Connect

Close
Skip to eBook contentSkip to Chapter linksSkip to Content links for this ChapterSkip to eBook links

Chapter16: Managerial Control

Key Terms

p. 579

Accounting audits, p. 563 Procedures used to verify accounting reports and statements.

Activity-based costing (ABC), p. 563 A method of cost accounting designed to identify streams of activity and then to allocate costs across particular business processes according to the amount of time employees devote to particular activities.

Assets, p. 564 The values of the various items the corporation owns.

Balanced scorecard, p. 574 Control system combining four sets of performance measures: financial, customer, business process, and learning and growth.

Balance sheet, p. 564 A report that shows the financial picture of a company at a given time and itemizes assets, liabilities, and stockholders' equity.

Budgeting, p. 559 The process of investigating what is being done and comparing the results with the corresponding budget data to verify accomplishments or remedy differences; also called budgetary controlling.

Bureaucratic control, p. 551 The use of rules, regulations, and authority to guide performance.

Clan control, p. 551 Control based on the norms, values, shared goals, and trust among group members.

Concurrent control, p. 555 The control process used while plans are being carried out, including directing, monitoring, and fine-tuning activities as they are performed.

Control, p. 550 Any process that directs the activities of individuals toward the achievement of organizational goals.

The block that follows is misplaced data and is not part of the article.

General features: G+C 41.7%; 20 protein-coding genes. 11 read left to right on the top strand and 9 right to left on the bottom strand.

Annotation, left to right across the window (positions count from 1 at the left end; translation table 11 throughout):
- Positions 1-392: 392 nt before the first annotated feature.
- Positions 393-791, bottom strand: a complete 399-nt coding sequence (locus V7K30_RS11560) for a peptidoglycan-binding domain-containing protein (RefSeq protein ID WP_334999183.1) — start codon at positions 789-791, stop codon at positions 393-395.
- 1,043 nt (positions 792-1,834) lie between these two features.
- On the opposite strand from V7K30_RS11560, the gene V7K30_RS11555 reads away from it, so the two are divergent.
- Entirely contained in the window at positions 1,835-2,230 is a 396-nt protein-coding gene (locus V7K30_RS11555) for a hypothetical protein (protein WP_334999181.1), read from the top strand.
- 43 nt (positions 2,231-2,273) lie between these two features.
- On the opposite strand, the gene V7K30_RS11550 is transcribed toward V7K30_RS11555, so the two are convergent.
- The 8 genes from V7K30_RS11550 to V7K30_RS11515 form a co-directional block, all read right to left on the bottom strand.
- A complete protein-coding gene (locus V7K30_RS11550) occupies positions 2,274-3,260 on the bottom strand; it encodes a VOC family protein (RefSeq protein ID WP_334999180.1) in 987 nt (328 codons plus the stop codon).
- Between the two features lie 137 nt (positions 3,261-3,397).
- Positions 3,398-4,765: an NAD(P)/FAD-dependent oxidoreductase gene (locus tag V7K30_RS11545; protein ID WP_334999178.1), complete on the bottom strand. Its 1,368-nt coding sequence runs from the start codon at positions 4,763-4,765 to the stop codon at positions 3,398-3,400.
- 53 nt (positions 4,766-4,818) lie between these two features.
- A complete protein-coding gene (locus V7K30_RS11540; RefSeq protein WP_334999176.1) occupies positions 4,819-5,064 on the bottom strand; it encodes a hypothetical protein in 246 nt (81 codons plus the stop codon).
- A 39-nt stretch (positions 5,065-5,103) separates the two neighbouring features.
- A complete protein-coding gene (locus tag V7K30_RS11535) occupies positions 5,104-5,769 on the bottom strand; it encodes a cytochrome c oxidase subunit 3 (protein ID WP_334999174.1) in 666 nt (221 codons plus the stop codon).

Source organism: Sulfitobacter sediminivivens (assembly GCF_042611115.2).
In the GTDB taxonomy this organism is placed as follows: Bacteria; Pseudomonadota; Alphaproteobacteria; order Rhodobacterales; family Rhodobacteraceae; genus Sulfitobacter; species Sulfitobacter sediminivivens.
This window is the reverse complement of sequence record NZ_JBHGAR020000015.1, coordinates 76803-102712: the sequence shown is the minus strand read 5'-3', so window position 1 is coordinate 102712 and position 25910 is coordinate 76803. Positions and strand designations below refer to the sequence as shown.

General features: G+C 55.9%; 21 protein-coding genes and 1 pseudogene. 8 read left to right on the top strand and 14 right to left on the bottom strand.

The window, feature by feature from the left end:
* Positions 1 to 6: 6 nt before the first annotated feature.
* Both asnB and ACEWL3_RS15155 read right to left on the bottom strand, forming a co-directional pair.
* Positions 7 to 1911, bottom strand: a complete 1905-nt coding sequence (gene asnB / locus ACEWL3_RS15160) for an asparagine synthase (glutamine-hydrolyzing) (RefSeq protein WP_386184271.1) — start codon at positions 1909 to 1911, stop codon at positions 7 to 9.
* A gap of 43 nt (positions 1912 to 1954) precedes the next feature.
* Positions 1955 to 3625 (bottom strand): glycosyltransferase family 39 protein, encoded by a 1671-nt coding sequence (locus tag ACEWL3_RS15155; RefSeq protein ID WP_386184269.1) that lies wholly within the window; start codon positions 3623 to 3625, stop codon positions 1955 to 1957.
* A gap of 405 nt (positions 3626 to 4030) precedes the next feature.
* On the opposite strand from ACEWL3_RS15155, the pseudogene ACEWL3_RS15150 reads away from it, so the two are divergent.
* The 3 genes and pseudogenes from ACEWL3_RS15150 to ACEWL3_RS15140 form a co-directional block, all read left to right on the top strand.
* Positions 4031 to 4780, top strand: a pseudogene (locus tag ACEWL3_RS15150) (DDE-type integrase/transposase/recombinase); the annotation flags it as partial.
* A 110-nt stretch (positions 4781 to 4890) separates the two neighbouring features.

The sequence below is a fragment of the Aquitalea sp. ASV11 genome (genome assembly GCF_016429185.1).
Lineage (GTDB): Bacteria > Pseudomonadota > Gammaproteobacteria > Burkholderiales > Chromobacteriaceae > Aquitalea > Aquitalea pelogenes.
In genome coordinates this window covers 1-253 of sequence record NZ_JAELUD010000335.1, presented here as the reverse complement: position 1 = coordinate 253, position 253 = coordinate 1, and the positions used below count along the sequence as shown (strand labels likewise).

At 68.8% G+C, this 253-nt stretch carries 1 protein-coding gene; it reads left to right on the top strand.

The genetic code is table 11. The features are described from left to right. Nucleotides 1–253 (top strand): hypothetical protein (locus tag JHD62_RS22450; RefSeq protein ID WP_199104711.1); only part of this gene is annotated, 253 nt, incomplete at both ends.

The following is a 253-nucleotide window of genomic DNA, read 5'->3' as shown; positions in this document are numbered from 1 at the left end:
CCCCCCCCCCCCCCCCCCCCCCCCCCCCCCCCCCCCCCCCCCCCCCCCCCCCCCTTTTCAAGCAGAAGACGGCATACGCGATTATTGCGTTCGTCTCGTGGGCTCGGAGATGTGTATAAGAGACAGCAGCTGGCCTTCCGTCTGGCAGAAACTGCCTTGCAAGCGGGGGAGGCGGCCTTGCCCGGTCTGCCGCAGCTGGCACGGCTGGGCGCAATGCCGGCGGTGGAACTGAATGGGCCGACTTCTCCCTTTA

Current ratio, p. 566 A liquidity ratio that indicates the extent to which short-term assets can decline and still be adequate to pay short-term liabilities.

Debt-equity ratio, p. 566 A leverage ratio that indicates the company's ability to meet its long-term financial obligations.

External audit, p. 559 An evaluation conducted by one organization, such as a CPA firm, on another.

Feedback control, p. 555 Control that focuses on the use of information about previous results to correct deviations from the acceptable standard.

Feedforward control, p. 555 The control process used before operations begin, including policies, procedures, and rules designed to ensure that planned activities are carried out properly.

Internal audit, p. 559 A periodic assessment of a company's own planning, organizing, leading, and controlling processes.

Liabilities, p. 564 The amounts a corporation owes to various creditors.

Management audit, p. 559 An evaluation of the effectiveness and efficiency of various systems within an organization.

Management myopia, p. 567 Focusing on short-term earnings and profits at the expense of longer-term strategic obligations.

Market control, p. 551 Control based on the use of pricing mechanisms and economic information to regulate activities within organizations.

Principle of exception, p. 554 A managerial principle stating that control is enhanced by concentrating on the exceptions to or significant deviations from the expected result or standard.

Profit and loss statement, p. 564 An itemized financial statement of the income and expenses of a company's operations.

Return on investment (ROI), p. 566 A ratio of profit to capital used, or a rate of return from capital.

Standard, p. 552 Expected performance for a given goal: a target that establishes a desired performance level, motivates performance, and serves as a benchmark against which actual performance is assessed.

Stockholders' equity, p. 564 The amount accruing to the corporation's owners.

Transfer price, p. 575 Price charged by one unit for a good or service provided to another unit within the organization.

2011 McGraw-Hill Higher Education
Any use is subject to the Terms of Use and Privacy Notice.
McGraw-Hill Higher Education is one of the many fine businesses of The McGraw-Hill Companies.